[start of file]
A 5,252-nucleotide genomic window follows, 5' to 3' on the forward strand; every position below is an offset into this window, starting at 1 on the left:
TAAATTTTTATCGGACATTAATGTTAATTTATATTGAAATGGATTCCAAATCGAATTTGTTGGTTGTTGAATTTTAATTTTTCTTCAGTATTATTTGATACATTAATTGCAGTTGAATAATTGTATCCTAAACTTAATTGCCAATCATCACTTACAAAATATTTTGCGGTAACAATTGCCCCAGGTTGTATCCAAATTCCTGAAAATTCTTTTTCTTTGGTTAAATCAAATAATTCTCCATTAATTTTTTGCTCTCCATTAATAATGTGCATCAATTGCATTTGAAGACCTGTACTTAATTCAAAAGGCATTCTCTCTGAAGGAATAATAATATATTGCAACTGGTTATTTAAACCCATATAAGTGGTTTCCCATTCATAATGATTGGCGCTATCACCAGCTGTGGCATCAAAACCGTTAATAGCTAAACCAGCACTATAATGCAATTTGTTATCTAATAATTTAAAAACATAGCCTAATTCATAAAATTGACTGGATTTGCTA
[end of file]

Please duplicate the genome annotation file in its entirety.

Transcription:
A 5,252-nucleotide genomic window follows, 5' to 3' on the forward strand; every position below is an offset into this window, starting at 1 on the left:
TAAATTTTTATCGGACATTAATGTTAATTTATATTGAAATGGATTCCAAATCGAATTTGTTGGTTGTTGAATTTTAATTTTTCTTCAGTATTATTTGATACATTAATTGCAGTTGAATAATTGTATCCTAAACTTAATTGCCAATCATCACTTACAAAATATTTTGCGGTAACAATTGCCCCAGGTTGTATCCAAATTCCTGAAAATTCTTTTTCTTTGGTTAAATCAAATAATTCTCCATTAATTTTTTGCTCTCCATTAATAATGTGCATCAATTGCATTTGAAGACCTGTACTTAATTCAAAAGGCATTCTCTCTGAAGGAATAATAATATATTGCAACTGGTTATTTAAACCCATATAAGTGGTTTCCCATTCATAATGATTGGCGCTATCACCAGCTGTGGCATCAAAACCGTTAATAGCTAAACCAGCACTATAATGCAATTTGTTATCTAATAATTTAAAAACATAGCCTAATTCATAAAATTGACTGGATTTGCTA